Understanding Your Child’s Psychosocial Educational Assessment
Understanding Your Child’s Psychosocial Educational Assessment 1 hour 30 minutes
Presentation slides 452 Kb
Tomina J. Schwenke, Ph.D, ABPP, CI, CT, QMHI
Psychologist and Sign Language Interpreter
Tomina is a licensed and board-certified psychologist and nationally certified sign language interpreter, residing in Atlanta, GA. She is an Assistant Professor at the Emory University School of Medicine, program director of Emory’s jail-based Competency Restoration program and provides treatment at the Emory Clinic. She previously provided psychological services for Deaf and Hard of Hearing people at the Foundling Hospital, Lexington School, and Lexington Center for the Deaf.
Tomina has held a private practice for mental health services for individuals who are hearing, Deaf and DeafBlind. Additionally, she presents and publishes on topics related to advocacy, interpreter burnout, psychological testing, and forensic psychology. She was awarded the Richard Morrel Community Commitment Award (Emory), the Martin Seligman Student Research in Psychology and Deafness Award and Outstanding Journal Article Award (ADARA), and the Dennis Brady Service Award (CUNY).
In her spare time, she is also interpreting for top-level musical and theatrical performances and running marathons. Tomina has presented for NYDBC several times and at different venues, including DeafBlind Awareness Day and the first Northeast Regional CHARGE Syndrome Conference, hosted by NYDBC.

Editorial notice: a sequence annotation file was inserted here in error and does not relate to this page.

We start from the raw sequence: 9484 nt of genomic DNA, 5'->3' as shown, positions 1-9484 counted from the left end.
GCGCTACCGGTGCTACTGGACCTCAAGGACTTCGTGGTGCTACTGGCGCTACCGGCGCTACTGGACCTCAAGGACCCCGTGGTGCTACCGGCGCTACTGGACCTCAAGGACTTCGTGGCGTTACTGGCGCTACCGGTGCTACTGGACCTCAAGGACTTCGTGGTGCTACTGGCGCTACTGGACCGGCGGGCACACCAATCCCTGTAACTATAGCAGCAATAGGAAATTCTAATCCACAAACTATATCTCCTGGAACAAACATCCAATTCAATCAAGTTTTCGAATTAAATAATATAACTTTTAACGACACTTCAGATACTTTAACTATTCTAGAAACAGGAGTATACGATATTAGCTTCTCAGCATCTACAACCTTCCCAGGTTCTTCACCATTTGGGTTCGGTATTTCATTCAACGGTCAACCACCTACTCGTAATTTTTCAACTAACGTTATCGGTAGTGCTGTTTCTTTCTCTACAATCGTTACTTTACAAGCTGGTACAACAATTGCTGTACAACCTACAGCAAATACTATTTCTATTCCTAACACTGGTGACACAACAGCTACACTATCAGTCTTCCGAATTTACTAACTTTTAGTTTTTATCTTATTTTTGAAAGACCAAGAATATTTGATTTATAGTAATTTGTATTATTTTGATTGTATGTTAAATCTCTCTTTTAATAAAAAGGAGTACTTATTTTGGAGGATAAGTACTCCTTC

Understanding Visual ‘Red Flags’ for Learners who are Deaf/Hard-of-Hearing
Understanding Visual ‘Red Flags’ for Learners who are Deaf/Hard-of-Hearing 1 hour 29 minutes
Presentation slides 272 Kb
NYDBC Tipsheet 324 Kb
Susanne Morgan Morrow, MA, CI, CT
NYDBC Project Director and Sign Language Interpreter
Susanne Morgan Morrow, MA, CI, CT is the Project Director of the New York Deaf-Blind Collaborative and is also a nationally certified Sign Language Interpreter. Susie’s career started within the DeafBlind adult community at Helen Keller National Center, over 25 years ago. From those direct experiences she then went on to work on the national deaf-blind project where she addressed topics such as self-determination, advocacy, and transition planning for young adults who are deaf-blind. Throughout her career Susie has had the opportunity to present, interpret and provide coordinate services in a wide array of venues for Deaf and DeafBlind people, at regional, national and international conferences, in higher academia, as well as music and theatrical performances.
Susie has also been an adjunct instructor at Hunter College and a mentor and trainer in various interpreter education programs and has acted as the chairperson to various national organizations and committees. Additionally, she is also the lead developer of the Introduction to Sign Language and Braille module, part of the Open Hands, Open Access intervener module series developed by the National Center on Deaf-Blindness. Susie is a national trainer on a multitude of topics related to access and education of individuals who are DeafBlind and interpreting.
Her entire career has focused on creating linkages between the interpreting, Deaf and DeafBlind communities through her various roles, constantly learning the myriad ways to best act as an ally across communities.